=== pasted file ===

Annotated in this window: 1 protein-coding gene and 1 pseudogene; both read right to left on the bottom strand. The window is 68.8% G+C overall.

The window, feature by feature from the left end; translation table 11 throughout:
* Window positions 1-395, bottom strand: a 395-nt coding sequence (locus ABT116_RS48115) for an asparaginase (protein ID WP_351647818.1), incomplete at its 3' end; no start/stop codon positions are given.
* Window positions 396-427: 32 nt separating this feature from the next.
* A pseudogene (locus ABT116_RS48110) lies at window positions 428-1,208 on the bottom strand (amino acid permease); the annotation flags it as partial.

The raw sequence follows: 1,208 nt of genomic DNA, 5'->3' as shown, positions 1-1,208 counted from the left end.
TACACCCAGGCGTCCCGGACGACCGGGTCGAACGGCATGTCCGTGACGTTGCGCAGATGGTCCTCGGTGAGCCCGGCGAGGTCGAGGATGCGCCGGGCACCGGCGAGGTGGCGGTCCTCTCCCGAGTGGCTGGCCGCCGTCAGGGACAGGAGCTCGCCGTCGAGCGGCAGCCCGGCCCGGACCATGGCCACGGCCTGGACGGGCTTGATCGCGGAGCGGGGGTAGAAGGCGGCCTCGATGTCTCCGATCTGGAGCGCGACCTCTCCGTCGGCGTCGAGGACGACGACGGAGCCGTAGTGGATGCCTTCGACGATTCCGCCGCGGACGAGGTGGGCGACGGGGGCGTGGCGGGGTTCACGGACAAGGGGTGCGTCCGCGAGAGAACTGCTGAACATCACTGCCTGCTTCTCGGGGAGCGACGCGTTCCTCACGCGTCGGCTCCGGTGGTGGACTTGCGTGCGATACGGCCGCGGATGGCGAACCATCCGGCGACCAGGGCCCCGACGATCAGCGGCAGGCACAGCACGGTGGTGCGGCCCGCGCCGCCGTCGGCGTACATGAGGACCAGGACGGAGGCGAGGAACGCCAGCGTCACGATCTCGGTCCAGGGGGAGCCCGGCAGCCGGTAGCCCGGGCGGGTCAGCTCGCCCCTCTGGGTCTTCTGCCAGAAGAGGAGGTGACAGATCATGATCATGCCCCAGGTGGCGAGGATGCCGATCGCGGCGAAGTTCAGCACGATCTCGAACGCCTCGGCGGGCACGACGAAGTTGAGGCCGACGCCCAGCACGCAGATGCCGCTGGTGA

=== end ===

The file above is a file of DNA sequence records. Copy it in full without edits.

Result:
Annotated in this window: 1 protein-coding gene and 1 pseudogene; both read right to left on the bottom strand. The window is 68.8% G+C overall.

The window, feature by feature from the left end; translation table 11 throughout:
* Window positions 1-395, bottom strand: a 395-nt coding sequence (locus ABT116_RS48115) for an asparaginase (protein ID WP_351647818.1), incomplete at its 3' end; no start/stop codon positions are given.
* Window positions 396-427: 32 nt separating this feature from the next.
* A pseudogene (locus ABT116_RS48110) lies at window positions 428-1,208 on the bottom strand (amino acid permease); the annotation flags it as partial.

The raw sequence follows: 1,208 nt of genomic DNA, 5'->3' as shown, positions 1-1,208 counted from the left end.
TACACCCAGGCGTCCCGGACGACCGGGTCGAACGGCATGTCCGTGACGTTGCGCAGATGGTCCTCGGTGAGCCCGGCGAGGTCGAGGATGCGCCGGGCACCGGCGAGGTGGCGGTCCTCTCCCGAGTGGCTGGCCGCCGTCAGGGACAGGAGCTCGCCGTCGAGCGGCAGCCCGGCCCGGACCATGGCCACGGCCTGGACGGGCTTGATCGCGGAGCGGGGGTAGAAGGCGGCCTCGATGTCTCCGATCTGGAGCGCGACCTCTCCGTCGGCGTCGAGGACGACGACGGAGCCGTAGTGGATGCCTTCGACGATTCCGCCGCGGACGAGGTGGGCGACGGGGGCGTGGCGGGGTTCACGGACAAGGGGTGCGTCCGCGAGAGAACTGCTGAACATCACTGCCTGCTTCTCGGGGAGCGACGCGTTCCTCACGCGTCGGCTCCGGTGGTGGACTTGCGTGCGATACGGCCGCGGATGGCGAACCATCCGGCGACCAGGGCCCCGACGATCAGCGGCAGGCACAGCACGGTGGTGCGGCCCGCGCCGCCGTCGGCGTACATGAGGACCAGGACGGAGGCGAGGAACGCCAGCGTCACGATCTCGGTCCAGGGGGAGCCCGGCAGCCGGTAGCCCGGGCGGGTCAGCTCGCCCCTCTGGGTCTTCTGCCAGAAGAGGAGGTGACAGATCATGATCATGCCCCAGGTGGCGAGGATGCCGATCGCGGCGAAGTTCAGCACGATCTCGAACGCCTCGGCGGGCACGACGAAGTTGAGGCCGACGCCCAGCACGCAGATGCCGCTGGTGA